As part of our Moodle training anniversary celebrations this week, we have interviewed one of our very first clients of our Moodle training workshop, who attended our first workshop ten years ago. Here, Dawn Buzzard, Learning Technology Adviser at The Education and Training Foundation, tells us about her use of Moodle following the training, and what she is doing today.
Q. Could you tell us a bit about your role at the time of and following your training with us?
A. In 2003 North Oxfordshire College and Oxford College merged to form Oxford and Cherwell Valley College. I secured a post as Assistant Principal Learning Resources and ILT, a new and senior role which demonstrated the value the new College attributed to both Learning Resources and Technology. E-learning was very much in its infancy at the time and our main platform was an intranet created by a talented Learning Resources Manager. He coded the platform and adding new materials was an intensive process that very few people could manage.
With the commitment of the new College I developed (with Chris Miles, the e-learning Manager) a new e-learning strategy. The main strand of this was to find a virtual learning platform that would put the power of digital learning into the hands of the teaching and lecturing staff, to give them tools that they could use themselves. In 2004 following a period of intense research, we selected Moodle to be our first Virtual Learning Environment. We were impressed by the flexibility Moodle offered, that it was designed for education, supported by a community of enthusiasts and, with a little training, was easy to use.
The HowToMoodle course provided an intense introduction whilst we were waiting for our IT team to install our first Moodle server. During the course we developed the skills we needed, had time to realise Moodle’s wider potential and were provided with the space, time and support to start to develop an implementation plan. In our first year we planned to engage ten enthusiastic lecturers, but by Christmas we had an additional thirty staff wanting to get onto the training programme, spurred on by both our original enthusiasts and their learners who wanted greater access to online learning. Moodle is now home to 436 courses and every curriculum area making use of it.
I continued at Oxford and Cherwell Valley College (now Activate Learning) until the end of 2013, serving on the Senior Management team with a range of responsibilities but remained heavily involved in the development of e-learning in the College. In 2014 I set up my own education consultancy business, Buzzard Associates, participating in projects and taking interim assignments. This included leading a six month project, specifying, tendering and procuring IT and e-learning systems for three women’s Colleges in Saudi Arabia. For Saudi Arabia I specified Microsoft 365, linking it into the other largely Microsoft systems and free cloud services for education. I also joined the Education and Training Foundation as the Learning Technologies Adviser where I developed a response to the Further Education Learning Technology Action Group (FELTAG) report and programme managed the Edtech-Assess and Learning Futures programmes designed to support the Further Education and Skills sector in responding to the FELTAG recommendations. The Learning Futures programme includes a blended learning project created in Moodle to help lecturers look at their courses using a digital lens, moving at least 10% of their delivery online. Later this year, this and series of other resources from the programme will be made available to the FE and Skills sector.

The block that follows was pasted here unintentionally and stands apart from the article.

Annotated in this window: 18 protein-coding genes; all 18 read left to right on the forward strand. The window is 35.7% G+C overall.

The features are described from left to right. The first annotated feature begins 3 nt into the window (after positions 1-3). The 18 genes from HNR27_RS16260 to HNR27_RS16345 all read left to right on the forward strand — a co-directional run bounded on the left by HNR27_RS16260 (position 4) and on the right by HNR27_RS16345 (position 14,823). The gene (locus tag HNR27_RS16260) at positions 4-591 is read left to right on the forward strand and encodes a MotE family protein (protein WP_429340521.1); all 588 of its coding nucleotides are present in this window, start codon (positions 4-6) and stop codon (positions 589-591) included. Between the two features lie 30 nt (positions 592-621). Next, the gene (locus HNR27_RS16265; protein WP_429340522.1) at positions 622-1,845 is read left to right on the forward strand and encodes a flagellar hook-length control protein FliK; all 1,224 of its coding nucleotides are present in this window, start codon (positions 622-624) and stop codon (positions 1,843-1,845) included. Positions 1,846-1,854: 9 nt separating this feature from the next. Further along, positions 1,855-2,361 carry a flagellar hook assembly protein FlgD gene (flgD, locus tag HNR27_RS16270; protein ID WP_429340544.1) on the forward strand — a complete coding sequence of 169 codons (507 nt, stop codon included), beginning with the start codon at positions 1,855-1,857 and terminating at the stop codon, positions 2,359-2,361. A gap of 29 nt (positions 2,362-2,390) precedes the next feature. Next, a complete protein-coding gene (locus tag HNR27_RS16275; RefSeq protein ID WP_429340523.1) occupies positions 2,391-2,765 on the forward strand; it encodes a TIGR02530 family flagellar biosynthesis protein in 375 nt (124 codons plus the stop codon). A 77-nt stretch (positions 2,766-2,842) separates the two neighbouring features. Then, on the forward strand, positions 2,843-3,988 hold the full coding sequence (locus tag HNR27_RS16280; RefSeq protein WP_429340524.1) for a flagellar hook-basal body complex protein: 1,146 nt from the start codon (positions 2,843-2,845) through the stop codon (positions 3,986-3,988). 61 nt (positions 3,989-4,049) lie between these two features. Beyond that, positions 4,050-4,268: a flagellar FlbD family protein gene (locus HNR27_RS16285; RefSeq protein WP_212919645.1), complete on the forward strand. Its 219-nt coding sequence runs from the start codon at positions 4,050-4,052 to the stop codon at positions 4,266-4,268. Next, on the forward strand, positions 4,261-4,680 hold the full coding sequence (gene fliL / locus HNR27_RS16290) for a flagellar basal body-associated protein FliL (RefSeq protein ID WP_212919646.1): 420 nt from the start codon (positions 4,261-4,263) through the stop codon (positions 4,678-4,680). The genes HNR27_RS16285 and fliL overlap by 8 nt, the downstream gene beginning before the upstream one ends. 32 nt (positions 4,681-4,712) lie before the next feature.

Q. Do you know if Activate Learning still use Moodle?
A. Yes they do. The College has upgraded numerous times and is now on 2.8. Moodle is still run from an internally hosted server, although the College has in recent years explored moving to an externally hosted service but has not yet made this change. The major challenges have not been with Moodle but with Teaching and Learning and adapting the way teaching colleagues use Moodle to support open collaborative learning, making Moodle less of a repository and more a space for collaboration.
Q. Can you give any examples of how Moodle has benefitted you or the organisation you were working for?
A. One particular success was a project noted for making one of the Colleges sites paperless. Behind this acclaim was Moodle. It was used to provide all learners with 24/7 access, important for the large number of apprentices using the site, to provide a repository of learning resources, for communication and collaboration and was our first centre to introduce 100% online assignment submission, marking and feedback, an innovative approach at the time.
Another successful user of Moodle is the Colleges PGCE course, they use their Moodle course across the group, really encouraging new teachers to engage with learning technology. This team have adopted the grid format and student feedback has shown that the students find this more effective.
Q. Do you have any recommendations for anyone using or considering Moodle?
A. One of my favourite tools for engaging colleagues in e-learning is Deb Millar’s Learning Wheel, whist not solely focused on Moodle, it certainly appears frequently. You can see examples of her learning wheel from a Prezi for the Jisc Annual Conference, 2014, see slide 17.
Moodle is still my VLE of choice, but I am always on the lookout for something innovative. The ability of Moodle to embed other tools is important and its tracking systems are invaluable but in the modern rapidly changing world of technology the Moodle community will need to continue to develop Moodle to maintain and grow its market position.
Thank you for your time, and the best of luck with your future Moodling!